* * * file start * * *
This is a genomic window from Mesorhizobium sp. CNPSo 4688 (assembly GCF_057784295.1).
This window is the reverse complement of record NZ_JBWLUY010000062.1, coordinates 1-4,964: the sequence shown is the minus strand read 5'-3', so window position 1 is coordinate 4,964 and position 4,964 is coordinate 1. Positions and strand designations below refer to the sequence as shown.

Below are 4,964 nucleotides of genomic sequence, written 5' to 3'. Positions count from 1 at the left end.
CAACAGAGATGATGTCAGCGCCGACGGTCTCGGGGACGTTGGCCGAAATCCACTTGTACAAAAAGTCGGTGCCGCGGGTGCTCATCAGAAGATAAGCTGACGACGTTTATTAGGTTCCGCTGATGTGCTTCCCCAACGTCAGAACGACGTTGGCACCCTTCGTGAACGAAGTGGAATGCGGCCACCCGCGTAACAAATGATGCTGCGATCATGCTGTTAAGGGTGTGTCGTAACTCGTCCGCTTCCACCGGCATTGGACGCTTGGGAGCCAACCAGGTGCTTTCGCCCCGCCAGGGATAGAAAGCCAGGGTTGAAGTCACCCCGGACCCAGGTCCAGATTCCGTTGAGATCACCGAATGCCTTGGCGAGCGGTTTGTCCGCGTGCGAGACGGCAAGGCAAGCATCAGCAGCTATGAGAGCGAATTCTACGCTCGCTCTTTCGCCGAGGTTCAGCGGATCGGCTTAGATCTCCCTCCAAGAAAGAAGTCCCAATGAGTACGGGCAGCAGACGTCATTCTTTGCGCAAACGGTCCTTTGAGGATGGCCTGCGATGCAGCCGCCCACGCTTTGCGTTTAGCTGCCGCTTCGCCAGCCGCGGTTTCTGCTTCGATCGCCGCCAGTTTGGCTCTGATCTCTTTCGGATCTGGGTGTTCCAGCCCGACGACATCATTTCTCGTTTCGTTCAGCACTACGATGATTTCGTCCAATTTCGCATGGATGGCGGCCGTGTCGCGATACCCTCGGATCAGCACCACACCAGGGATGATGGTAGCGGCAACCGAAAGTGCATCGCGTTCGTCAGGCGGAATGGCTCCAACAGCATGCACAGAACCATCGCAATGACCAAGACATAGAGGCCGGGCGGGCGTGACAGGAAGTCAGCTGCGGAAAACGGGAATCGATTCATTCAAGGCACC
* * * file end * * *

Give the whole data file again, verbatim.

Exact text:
This is a genomic window from Mesorhizobium sp. CNPSo 4688 (assembly GCF_057784295.1).
This window is the reverse complement of record NZ_JBWLUY010000062.1, coordinates 1-4,964: the sequence shown is the minus strand read 5'-3', so window position 1 is coordinate 4,964 and position 4,964 is coordinate 1. Positions and strand designations below refer to the sequence as shown.

Below are 4,964 nucleotides of genomic sequence, written 5' to 3'. Positions count from 1 at the left end.
CAACAGAGATGATGTCAGCGCCGACGGTCTCGGGGACGTTGGCCGAAATCCACTTGTACAAAAAGTCGGTGCCGCGGGTGCTCATCAGAAGATAAGCTGACGACGTTTATTAGGTTCCGCTGATGTGCTTCCCCAACGTCAGAACGACGTTGGCACCCTTCGTGAACGAAGTGGAATGCGGCCACCCGCGTAACAAATGATGCTGCGATCATGCTGTTAAGGGTGTGTCGTAACTCGTCCGCTTCCACCGGCATTGGACGCTTGGGAGCCAACCAGGTGCTTTCGCCCCGCCAGGGATAGAAAGCCAGGGTTGAAGTCACCCCGGACCCAGGTCCAGATTCCGTTGAGATCACCGAATGCCTTGGCGAGCGGTTTGTCCGCGTGCGAGACGGCAAGGCAAGCATCAGCAGCTATGAGAGCGAATTCTACGCTCGCTCTTTCGCCGAGGTTCAGCGGATCGGCTTAGATCTCCCTCCAAGAAAGAAGTCCCAATGAGTACGGGCAGCAGACGTCATTCTTTGCGCAAACGGTCCTTTGAGGATGGCCTGCGATGCAGCCGCCCACGCTTTGCGTTTAGCTGCCGCTTCGCCAGCCGCGGTTTCTGCTTCGATCGCCGCCAGTTTGGCTCTGATCTCTTTCGGATCTGGGTGTTCCAGCCCGACGACATCATTTCTCGTTTCGTTCAGCACTACGATGATTTCGTCCAATTTCGCATGGATGGCGGCCGTGTCGCGATACCCTCGGATCAGCACCACACCAGGGATGATGGTAGCGGCAACCGAAAGTGCATCGCGTTCGTCAGGCGGAATGGCTCCAACAGCATGCACAGAACCATCGCAATGACCAAGACATAGAGGCCGGGCGGGCGTGACAGGAAGTCAGCTGCGGAAAACGGGAATCGATTCATTCAAGGCACC